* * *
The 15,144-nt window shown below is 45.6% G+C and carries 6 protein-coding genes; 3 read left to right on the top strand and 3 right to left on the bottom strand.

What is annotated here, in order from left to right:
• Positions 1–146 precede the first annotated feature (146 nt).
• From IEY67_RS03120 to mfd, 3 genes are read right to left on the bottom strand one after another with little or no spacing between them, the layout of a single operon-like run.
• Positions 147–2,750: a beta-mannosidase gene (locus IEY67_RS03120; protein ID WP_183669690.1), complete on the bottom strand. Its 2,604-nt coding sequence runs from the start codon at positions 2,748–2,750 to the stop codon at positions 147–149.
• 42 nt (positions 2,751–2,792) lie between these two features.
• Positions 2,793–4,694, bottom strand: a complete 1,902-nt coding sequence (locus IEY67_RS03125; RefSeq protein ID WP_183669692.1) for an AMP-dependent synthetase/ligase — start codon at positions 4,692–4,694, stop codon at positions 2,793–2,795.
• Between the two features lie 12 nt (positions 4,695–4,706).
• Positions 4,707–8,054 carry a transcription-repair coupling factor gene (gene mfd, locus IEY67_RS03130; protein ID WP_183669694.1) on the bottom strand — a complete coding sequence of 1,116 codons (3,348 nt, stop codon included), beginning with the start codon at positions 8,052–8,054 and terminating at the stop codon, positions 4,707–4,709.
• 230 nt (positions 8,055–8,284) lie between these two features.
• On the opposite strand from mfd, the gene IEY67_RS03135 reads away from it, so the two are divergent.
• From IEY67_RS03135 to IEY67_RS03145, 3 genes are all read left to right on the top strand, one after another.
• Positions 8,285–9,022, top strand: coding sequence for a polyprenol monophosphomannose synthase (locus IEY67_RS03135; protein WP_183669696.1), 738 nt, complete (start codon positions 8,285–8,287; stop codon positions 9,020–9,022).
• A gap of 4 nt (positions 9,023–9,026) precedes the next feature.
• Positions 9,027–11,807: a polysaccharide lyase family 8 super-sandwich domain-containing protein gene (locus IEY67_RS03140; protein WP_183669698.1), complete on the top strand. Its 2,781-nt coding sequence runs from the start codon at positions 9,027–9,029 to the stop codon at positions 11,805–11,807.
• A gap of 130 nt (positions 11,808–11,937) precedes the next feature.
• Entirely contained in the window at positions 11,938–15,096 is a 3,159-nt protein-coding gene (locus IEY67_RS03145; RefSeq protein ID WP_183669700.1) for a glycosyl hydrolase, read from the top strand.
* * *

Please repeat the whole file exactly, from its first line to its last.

The 15,144-nt window shown below is 45.6% G+C and carries 6 protein-coding genes; 3 read left to right on the top strand and 3 right to left on the bottom strand.

What is annotated here, in order from left to right:
• Positions 1–146 precede the first annotated feature (146 nt).
• From IEY67_RS03120 to mfd, 3 genes are read right to left on the bottom strand one after another with little or no spacing between them, the layout of a single operon-like run.
• Positions 147–2,750: a beta-mannosidase gene (locus IEY67_RS03120; protein ID WP_183669690.1), complete on the bottom strand. Its 2,604-nt coding sequence runs from the start codon at positions 2,748–2,750 to the stop codon at positions 147–149.
• 42 nt (positions 2,751–2,792) lie between these two features.
• Positions 2,793–4,694, bottom strand: a complete 1,902-nt coding sequence (locus IEY67_RS03125; RefSeq protein ID WP_183669692.1) for an AMP-dependent synthetase/ligase — start codon at positions 4,692–4,694, stop codon at positions 2,793–2,795.
• Between the two features lie 12 nt (positions 4,695–4,706).
• Positions 4,707–8,054 carry a transcription-repair coupling factor gene (gene mfd, locus IEY67_RS03130; protein ID WP_183669694.1) on the bottom strand — a complete coding sequence of 1,116 codons (3,348 nt, stop codon included), beginning with the start codon at positions 8,052–8,054 and terminating at the stop codon, positions 4,707–4,709.
• 230 nt (positions 8,055–8,284) lie between these two features.
• On the opposite strand from mfd, the gene IEY67_RS03135 reads away from it, so the two are divergent.
• From IEY67_RS03135 to IEY67_RS03145, 3 genes are all read left to right on the top strand, one after another.
• Positions 8,285–9,022, top strand: coding sequence for a polyprenol monophosphomannose synthase (locus IEY67_RS03135; protein WP_183669696.1), 738 nt, complete (start codon positions 8,285–8,287; stop codon positions 9,020–9,022).
• A gap of 4 nt (positions 9,023–9,026) precedes the next feature.
• Positions 9,027–11,807: a polysaccharide lyase family 8 super-sandwich domain-containing protein gene (locus IEY67_RS03140; protein WP_183669698.1), complete on the top strand. Its 2,781-nt coding sequence runs from the start codon at positions 9,027–9,029 to the stop codon at positions 11,805–11,807.
• A gap of 130 nt (positions 11,808–11,937) precedes the next feature.
• Entirely contained in the window at positions 11,938–15,096 is a 3,159-nt protein-coding gene (locus IEY67_RS03145; RefSeq protein ID WP_183669700.1) for a glycosyl hydrolase, read from the top strand.